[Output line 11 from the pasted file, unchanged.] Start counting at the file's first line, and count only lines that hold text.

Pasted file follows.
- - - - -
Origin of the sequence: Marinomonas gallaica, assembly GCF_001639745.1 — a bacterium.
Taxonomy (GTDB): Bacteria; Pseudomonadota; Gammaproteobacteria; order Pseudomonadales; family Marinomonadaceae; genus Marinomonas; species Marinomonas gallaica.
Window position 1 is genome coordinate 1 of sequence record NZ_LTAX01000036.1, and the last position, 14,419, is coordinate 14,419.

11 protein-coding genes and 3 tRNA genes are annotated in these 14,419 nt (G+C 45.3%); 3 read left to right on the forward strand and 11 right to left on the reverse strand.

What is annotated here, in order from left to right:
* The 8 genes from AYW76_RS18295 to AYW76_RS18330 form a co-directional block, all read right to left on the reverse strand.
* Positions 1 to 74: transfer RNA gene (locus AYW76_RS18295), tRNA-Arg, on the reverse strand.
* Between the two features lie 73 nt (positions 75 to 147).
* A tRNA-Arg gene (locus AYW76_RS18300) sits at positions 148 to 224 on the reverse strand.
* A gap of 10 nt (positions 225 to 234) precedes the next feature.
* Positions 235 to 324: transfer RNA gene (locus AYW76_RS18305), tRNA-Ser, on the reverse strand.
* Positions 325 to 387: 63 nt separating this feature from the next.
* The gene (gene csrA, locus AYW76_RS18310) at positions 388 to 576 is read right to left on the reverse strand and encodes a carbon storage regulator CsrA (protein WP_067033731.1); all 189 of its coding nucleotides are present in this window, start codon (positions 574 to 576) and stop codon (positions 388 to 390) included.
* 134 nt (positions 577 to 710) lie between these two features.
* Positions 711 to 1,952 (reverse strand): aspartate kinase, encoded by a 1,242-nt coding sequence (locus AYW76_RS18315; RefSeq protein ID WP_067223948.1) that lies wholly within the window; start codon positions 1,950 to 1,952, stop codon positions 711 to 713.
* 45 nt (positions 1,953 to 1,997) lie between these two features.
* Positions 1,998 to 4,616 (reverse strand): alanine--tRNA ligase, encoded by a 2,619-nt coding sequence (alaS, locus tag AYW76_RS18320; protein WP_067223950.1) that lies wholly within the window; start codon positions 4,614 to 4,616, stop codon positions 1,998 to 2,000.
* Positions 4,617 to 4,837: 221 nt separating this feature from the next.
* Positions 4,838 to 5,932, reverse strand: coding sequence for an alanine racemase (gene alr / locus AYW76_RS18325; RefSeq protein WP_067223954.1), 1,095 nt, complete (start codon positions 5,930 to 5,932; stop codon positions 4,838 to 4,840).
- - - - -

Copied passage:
* Positions 235 to 324: transfer RNA gene (locus AYW76_RS18305), tRNA-Ser, on the reverse strand.